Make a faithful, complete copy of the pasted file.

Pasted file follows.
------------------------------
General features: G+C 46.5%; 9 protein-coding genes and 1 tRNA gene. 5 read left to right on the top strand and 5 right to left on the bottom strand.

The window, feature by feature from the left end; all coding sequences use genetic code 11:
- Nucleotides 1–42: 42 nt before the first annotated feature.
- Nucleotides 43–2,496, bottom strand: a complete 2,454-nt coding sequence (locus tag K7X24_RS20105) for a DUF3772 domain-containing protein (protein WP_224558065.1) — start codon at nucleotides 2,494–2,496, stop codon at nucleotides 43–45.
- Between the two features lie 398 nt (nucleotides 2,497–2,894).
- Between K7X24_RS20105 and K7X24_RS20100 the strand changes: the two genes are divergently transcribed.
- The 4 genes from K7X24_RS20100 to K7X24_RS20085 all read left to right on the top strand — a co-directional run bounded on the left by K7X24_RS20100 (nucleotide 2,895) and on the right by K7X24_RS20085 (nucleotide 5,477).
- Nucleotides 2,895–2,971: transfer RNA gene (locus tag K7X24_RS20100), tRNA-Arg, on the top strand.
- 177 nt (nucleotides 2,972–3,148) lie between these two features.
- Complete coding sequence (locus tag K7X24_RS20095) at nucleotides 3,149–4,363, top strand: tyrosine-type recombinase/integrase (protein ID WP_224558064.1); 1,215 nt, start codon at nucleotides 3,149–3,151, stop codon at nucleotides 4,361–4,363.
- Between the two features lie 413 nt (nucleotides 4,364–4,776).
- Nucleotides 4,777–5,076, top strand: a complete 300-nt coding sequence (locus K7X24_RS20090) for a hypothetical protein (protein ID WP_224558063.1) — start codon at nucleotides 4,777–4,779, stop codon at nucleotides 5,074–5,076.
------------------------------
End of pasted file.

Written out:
General features: G+C 46.5%; 9 protein-coding genes and 1 tRNA gene. 5 read left to right on the top strand and 5 right to left on the bottom strand.

The window, feature by feature from the left end; all coding sequences use genetic code 11:
- Nucleotides 1–42: 42 nt before the first annotated feature.
- Nucleotides 43–2,496, bottom strand: a complete 2,454-nt coding sequence (locus tag K7X24_RS20105) for a DUF3772 domain-containing protein (protein WP_224558065.1) — start codon at nucleotides 2,494–2,496, stop codon at nucleotides 43–45.
- Between the two features lie 398 nt (nucleotides 2,497–2,894).
- Between K7X24_RS20105 and K7X24_RS20100 the strand changes: the two genes are divergently transcribed.
- The 4 genes from K7X24_RS20100 to K7X24_RS20085 all read left to right on the top strand — a co-directional run bounded on the left by K7X24_RS20100 (nucleotide 2,895) and on the right by K7X24_RS20085 (nucleotide 5,477).
- Nucleotides 2,895–2,971: transfer RNA gene (locus tag K7X24_RS20100), tRNA-Arg, on the top strand.
- 177 nt (nucleotides 2,972–3,148) lie between these two features.
- Complete coding sequence (locus tag K7X24_RS20095) at nucleotides 3,149–4,363, top strand: tyrosine-type recombinase/integrase (protein ID WP_224558064.1); 1,215 nt, start codon at nucleotides 3,149–3,151, stop codon at nucleotides 4,361–4,363.
- Between the two features lie 413 nt (nucleotides 4,364–4,776).
- Nucleotides 4,777–5,076, top strand: a complete 300-nt coding sequence (locus K7X24_RS20090) for a hypothetical protein (protein ID WP_224558063.1) — start codon at nucleotides 4,777–4,779, stop codon at nucleotides 5,074–5,076.